The Albania of My Existence
Friday is when I'm supposed to publish stories by unknown writers, but Neal Pollack isn't exactly unknown. He's published collections of stories, and he's even made an appearance on The Daily Show. I have three reasons for breaking from the "unknown writer" rule today: (1) Neal Pollack gives the feeling that he's an unknown writer, (2) I can't find anyone else's stories since I got my new computer, and (3) Neal Pollack cracks me up in that orange-juice-out-the-nose way.
The Albania of My Existence
By Neal Pollack
I've been going to bed lately on a pile of jagged stones covered only by a thin cotton blanket half-eaten by moths. This is one of the worst possible sleeping arrangements I could imagine. Sometimes I wonder how things got this way, but I have to remember that I am a journalist, novelist, radio producer and poet, and I am here in Albania to find out what life is really like for a family in the poorest country in Europe. I have personally borne witness to much human suffering. People here are beset by unwanted refugees, obscure diseases, and limited opportunies to express themselves through fashion. I must tell you: Things are not good.
We had dirt for lunch today. All 23 of us. Jumanji, the patriarch of this family, is a short, bald, armless man who looks older than his 87 years. He tells me that dirt has been of short supply in Albania lately, and he worries about his family's diet. I have tried to make our food taste better using some of the skills that I learned at the Culinary Institute of America, but with no success. My considerable abilities seem useless here; I am a Rhodes Scholar, but no one in Albania has even heard of Cambridge, much less of England.
Although this family's house has no plumbing, consistent heat source or exterior walls, they do have satellite television. I was tired today from all my reporting, so I relaxed by watching CNN's Eastern European Entertainment Minute. I saw that a good friend of mine had won a jury prize at the Sundance Film Festival, which made me think about the awards and honors I've gained in my life, the trophies, the ribbons, and the cash. In the face of this Albanian poverty and hopelessness, they all seem somehow trivial now. Do you know what I mean?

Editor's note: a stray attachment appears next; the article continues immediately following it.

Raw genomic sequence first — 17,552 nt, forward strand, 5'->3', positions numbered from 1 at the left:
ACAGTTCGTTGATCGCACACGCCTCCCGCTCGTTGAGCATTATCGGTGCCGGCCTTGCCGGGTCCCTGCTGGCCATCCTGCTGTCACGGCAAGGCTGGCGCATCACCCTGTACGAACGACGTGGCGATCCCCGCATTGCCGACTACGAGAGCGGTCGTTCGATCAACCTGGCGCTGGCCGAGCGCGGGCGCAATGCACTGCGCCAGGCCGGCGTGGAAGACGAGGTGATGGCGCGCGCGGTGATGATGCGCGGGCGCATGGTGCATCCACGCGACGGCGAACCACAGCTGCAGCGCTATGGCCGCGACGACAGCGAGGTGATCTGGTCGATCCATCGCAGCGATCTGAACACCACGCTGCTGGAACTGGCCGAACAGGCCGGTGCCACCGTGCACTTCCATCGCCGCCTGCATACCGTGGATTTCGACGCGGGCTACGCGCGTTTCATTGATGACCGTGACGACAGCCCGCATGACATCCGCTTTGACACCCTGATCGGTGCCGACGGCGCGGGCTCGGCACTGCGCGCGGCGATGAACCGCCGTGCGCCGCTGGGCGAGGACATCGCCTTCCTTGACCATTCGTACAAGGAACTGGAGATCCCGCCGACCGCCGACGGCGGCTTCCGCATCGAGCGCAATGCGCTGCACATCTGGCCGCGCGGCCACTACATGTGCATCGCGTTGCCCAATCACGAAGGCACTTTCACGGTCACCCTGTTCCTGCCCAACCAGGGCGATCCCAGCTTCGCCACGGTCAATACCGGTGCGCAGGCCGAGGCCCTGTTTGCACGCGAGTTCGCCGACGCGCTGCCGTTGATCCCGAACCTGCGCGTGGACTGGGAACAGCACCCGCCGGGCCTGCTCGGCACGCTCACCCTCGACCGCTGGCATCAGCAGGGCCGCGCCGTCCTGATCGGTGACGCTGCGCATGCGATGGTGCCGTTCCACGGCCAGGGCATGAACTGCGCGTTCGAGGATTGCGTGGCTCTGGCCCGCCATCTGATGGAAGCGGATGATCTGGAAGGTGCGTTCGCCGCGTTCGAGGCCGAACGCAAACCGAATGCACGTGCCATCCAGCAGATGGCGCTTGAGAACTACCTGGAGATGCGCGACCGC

I wake up early this morning and watch the village children play soccer with the bloated carcass of a cat. I've been here so long that this kind of thing doesn't bother me anymore, so I join in. I score three goals and make a game-winning save. The children gather around me and ask about my life in the more bohemian sections of Brooklyn. I show them a picture of my girlfriend.
"She is very beautiful," says one of them.
"Yes," I say, "and very wealthy. She is a human rights activist who has also written three prize-winning novels."
Later, a man is impaled on a stake in the town square, while a desperate, ravaging mob tears at his clothes to wear as their own. I want to ask: for what crime was this man sentenced to die? But I do not speak Albanian.
I am leaving tomorrow. The town has pooled its remaining money together, three dollars, to throw me a farewell party. I hug Grandma Ninotchka, my favorite family member, for a long time. She works 20 hours a day, six days a week as a plutonium miner to feed her family, and spends her precious free time, what little there is, as a volunteer grave digger.
"You have brought a beacon of hope into our dark and miserable world," she says. "And god bless you for not stealing my oatmeal like the man from The New York Times."
I am not prepared for the immense wave of emotion that I am experiencing. Nothing I went through in college, not even having dinner with two presidents, could have possibly prepared me for this. I cry silent tears, and pray for the people of this sorrow-ridden country, and for myself.
First published in McSweeney's.
Purchase this story and others in The Neal Pollack Anthology of American Literature.